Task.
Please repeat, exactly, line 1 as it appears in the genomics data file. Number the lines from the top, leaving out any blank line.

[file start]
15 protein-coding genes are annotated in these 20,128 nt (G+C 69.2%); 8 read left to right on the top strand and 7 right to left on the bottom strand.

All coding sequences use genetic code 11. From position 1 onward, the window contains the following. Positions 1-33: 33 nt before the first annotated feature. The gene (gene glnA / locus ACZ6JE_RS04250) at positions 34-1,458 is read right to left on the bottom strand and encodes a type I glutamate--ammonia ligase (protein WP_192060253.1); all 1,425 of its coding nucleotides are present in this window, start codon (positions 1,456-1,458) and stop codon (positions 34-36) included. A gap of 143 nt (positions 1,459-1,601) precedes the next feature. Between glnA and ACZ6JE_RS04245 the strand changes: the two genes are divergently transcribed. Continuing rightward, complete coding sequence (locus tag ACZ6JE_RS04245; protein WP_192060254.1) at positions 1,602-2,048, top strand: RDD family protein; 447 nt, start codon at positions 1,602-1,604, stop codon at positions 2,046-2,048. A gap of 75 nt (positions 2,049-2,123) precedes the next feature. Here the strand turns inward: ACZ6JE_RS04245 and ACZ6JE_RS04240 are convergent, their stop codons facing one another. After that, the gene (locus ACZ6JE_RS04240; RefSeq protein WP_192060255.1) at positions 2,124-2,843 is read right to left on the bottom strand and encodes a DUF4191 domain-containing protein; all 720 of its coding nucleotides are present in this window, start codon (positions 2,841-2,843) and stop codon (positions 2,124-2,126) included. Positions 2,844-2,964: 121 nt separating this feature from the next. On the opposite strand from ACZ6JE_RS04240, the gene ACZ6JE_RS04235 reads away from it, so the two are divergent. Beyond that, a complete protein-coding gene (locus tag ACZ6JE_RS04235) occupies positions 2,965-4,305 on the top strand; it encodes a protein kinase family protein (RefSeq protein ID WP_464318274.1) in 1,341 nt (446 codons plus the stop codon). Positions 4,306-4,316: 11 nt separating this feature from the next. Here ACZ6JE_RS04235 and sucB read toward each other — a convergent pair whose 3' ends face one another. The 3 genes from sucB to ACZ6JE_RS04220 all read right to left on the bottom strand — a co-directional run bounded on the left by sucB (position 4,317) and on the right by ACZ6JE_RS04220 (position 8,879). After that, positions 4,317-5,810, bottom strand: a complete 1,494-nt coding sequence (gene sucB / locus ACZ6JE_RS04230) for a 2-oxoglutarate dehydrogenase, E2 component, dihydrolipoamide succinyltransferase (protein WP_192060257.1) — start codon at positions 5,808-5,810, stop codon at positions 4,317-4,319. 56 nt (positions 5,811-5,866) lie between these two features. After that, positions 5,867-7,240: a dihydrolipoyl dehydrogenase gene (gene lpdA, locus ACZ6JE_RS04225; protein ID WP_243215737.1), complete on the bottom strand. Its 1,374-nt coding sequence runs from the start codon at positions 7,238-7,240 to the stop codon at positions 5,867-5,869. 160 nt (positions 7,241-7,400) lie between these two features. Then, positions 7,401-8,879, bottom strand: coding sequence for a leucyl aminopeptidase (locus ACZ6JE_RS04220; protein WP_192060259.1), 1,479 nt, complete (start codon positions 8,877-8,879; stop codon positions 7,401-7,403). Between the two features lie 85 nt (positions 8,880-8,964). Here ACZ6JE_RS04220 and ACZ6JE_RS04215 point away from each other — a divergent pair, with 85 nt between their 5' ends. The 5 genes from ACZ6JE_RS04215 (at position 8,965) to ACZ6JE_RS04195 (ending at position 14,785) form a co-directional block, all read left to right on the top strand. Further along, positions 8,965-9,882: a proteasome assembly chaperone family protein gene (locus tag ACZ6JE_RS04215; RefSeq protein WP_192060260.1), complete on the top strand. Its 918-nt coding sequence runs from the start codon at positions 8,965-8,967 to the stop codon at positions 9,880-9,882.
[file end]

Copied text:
15 protein-coding genes are annotated in these 20,128 nt (G+C 69.2%); 8 read left to right on the top strand and 7 right to left on the bottom strand.